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Jonathan Torrens


Jonathan Torrens

Jonathan Torrens
Born (1972-10-02) 2 October 1972
Charlottetown, Prince Edward Island, Canada
Other names Jono, J-Roc
Website TAGGART And TORRENS Podcast

Jonathan Ormond Torrens (born October 2, 1972) is a Canadian actor and television personality best known for his co-hosting of Street Cents, his talk show Jonovision, and his role as "J-Roc" in the popular Canadian mockumentary Trailer Park Boys.[1][2] In October 2009, Torrens began hosting TV with TV's Jonathan Torrens, a comedic newsmagazine program broadcast on the TVtropolis network.[2] In January 2014, he teamed up with fellow Canadian Jeremy Taggart to create the Taggart and Torrens Podcast. They discuss everything from sports to politics and offer a unique perspective on current issues.


  • Biography 1
    • Personal life 1.1
    • Career 1.2
  • References 2
  • External links 3


Personal life

Torrens was born in Charlottetown, Prince Edward Island.[3] He attended St. Patrick's High School in Halifax. His sister is actress and playwright Jackie Torrens.[3] Torrens is married and has two daughters, Sugardaisy and Indigo.[4]


Torrens's past work includes co-hosting CBC Television's teen-oriented consumer affairs series Street Cents from 1989 until 1996. He then went on to host, co-produce and write for his own teen-oriented talk show, Jonovision, from 1996 until 2001.

In 1998 he played David in Beefcake, a movie about 1950s muscle magazines and their connection with the gay community. The same year, he won a Gemini in the category of Best Short Dramatic Program for his work on Nan's Taxi. In 1999, he hosted and narrated a 33 minute docudrama on the consequences of impaired driving for the Alberta Alcohol and Drug Abuse Commission (AADAC) called When Choices Collide. In 2001 he played Tony Moressa on the show Pit Pony and had two appearances on Royal Canadian Air Farce as 'The Clean Cut Keen SportsNet Guy'. From there he went on to play Daniel VanDusen on Rideau Hall in 2002 and had a guest appearance on This Hour Has 22 Minutes. In 2003, he starred in the CBC six episode mini-series Jonathan Crosses Canada, in which he travelled across Canada in a Winnebago.

During the summer of 2004 he starred as "The Gotta-be-Gay-Guy" on the Spike TV mock reality show, Joe Schmo 2,[5][6] and has made appearances on the shows The Greatest Canadian and 50 Most Outrageous TV Moments.

He also played Shane McKay, Emma Nelson's biological father on Degrassi: The Next Generation. Torrens has a recurring role as J-Roc on the television series Trailer Park Boys.[1] He also appeared in all of the Trailer Park Boys movies. In November and December 2008 Jonathan was the guest host of several episodes of the CBC radio show Definitely Not the Opera.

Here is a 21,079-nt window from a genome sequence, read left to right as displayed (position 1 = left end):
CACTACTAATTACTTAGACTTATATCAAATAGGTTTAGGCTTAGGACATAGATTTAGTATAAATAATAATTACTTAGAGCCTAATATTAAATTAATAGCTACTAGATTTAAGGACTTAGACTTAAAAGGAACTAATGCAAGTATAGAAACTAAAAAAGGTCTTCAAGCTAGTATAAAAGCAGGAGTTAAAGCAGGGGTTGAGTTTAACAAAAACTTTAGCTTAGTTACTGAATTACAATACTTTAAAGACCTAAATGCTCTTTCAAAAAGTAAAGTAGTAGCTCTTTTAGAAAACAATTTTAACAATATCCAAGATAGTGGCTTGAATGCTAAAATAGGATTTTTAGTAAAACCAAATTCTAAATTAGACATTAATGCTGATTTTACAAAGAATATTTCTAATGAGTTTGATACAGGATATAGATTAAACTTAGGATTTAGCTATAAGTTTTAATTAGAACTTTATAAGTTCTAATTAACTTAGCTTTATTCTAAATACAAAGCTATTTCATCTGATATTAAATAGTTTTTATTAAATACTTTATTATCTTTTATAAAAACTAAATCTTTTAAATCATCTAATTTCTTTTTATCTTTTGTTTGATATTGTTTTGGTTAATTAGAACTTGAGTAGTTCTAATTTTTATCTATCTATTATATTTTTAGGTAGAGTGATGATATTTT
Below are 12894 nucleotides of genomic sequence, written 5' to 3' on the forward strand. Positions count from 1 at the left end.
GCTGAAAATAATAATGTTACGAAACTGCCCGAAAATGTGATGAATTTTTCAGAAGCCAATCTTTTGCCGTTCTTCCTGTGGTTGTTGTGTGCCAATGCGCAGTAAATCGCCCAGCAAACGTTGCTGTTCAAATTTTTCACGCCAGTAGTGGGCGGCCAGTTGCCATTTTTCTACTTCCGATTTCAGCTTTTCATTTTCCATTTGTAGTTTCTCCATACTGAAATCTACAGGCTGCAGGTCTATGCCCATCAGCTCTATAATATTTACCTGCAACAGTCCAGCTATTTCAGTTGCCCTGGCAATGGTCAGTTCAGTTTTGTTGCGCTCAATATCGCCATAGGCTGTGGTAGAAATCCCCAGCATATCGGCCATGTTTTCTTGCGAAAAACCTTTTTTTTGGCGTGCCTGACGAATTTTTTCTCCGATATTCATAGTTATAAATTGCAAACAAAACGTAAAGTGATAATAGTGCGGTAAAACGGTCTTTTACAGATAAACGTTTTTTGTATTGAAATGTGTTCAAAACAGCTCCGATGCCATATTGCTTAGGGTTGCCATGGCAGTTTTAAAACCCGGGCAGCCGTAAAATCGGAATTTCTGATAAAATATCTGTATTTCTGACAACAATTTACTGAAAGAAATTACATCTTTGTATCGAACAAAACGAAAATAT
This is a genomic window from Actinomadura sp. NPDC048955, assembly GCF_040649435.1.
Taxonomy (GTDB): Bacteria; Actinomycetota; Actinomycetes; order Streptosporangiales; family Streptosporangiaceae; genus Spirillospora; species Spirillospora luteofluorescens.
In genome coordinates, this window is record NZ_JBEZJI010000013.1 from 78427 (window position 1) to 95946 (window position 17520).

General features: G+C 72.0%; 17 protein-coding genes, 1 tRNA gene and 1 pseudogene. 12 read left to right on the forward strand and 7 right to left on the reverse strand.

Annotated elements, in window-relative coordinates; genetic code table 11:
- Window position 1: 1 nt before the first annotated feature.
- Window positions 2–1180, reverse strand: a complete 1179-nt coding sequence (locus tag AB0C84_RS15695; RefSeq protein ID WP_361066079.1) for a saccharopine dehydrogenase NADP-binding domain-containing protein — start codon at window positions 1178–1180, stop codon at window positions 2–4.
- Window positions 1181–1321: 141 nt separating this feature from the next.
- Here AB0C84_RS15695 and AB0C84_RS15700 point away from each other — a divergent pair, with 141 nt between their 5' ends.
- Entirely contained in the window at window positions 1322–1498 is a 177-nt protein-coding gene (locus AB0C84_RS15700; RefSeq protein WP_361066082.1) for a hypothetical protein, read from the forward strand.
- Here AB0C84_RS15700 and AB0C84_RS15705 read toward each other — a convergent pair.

In 2008 he appeared in the award-winning short film Treevenge, directed by Jason Eisener.

In 2009, Torrens debuted in his own television show called TV With TV's Jonathan Torrens on Canadian specialty network TVtropolis and ended in 2011.[2] As of 2010, Torrens is one of the co-hosts of the reality television series Wipeout Canada, which also airs on TVtropolis that ended after 13 episodes.[4][7]

On March 21, 2013, it was confirmed on Facebook that Torrens would gain forty pounds and reprise his role as J-Roc in the third Trailer Park Boys film entitled Don't Legalize It. Torrens appeared in Season 8 of Trailer Park Boys, which debuted on Netflix on September, 5 2014. He also was a co-writer for Season 9 of Trailer Park Boys, which was shooting in May and June 2014.

He has also had regular roles in the television series Mr. D, Call Me Fitz and Game On.


  1. ^ a b Screen World: The Films of 2008. University of Arkansas Press. 2009. p. 302. Retrieved 2010-04-10. 
  2. ^ a b c "Q & A with Jonathan Torrens". Spotlight. October 14, 2009. Retrieved 2010-04-10. 
  3. ^ a b Lipscombe, Kristen (October 7, 2009). Squishy' Jonathan Torrens gets nostalgiac on new show"'". Metro Halifax. Retrieved 2010-04-10. 
  4. ^ a b Stephen Brun (2010-10-11). "'"TV's Torrens brings wit to 'Wipeout. Summerside Journal Pioneer. Retrieved 2011-06-06. 
  5. ^ "On with the Schmo". June 8, 2004. Retrieved 2010-04-10. 
  6. ^ Tim Brooks, Earle Marsh (2007). The Complete Directory to Prime Time Network and Cable TV Shows, 1946-Present. Random House of Canada. Retrieved 2010-04-10. 
  7. ^ Dowling, Amber (4 June 2010). "‘Wipeout’ at home". TV Guide Canada. Retrieved 5 June 2010. 

External links

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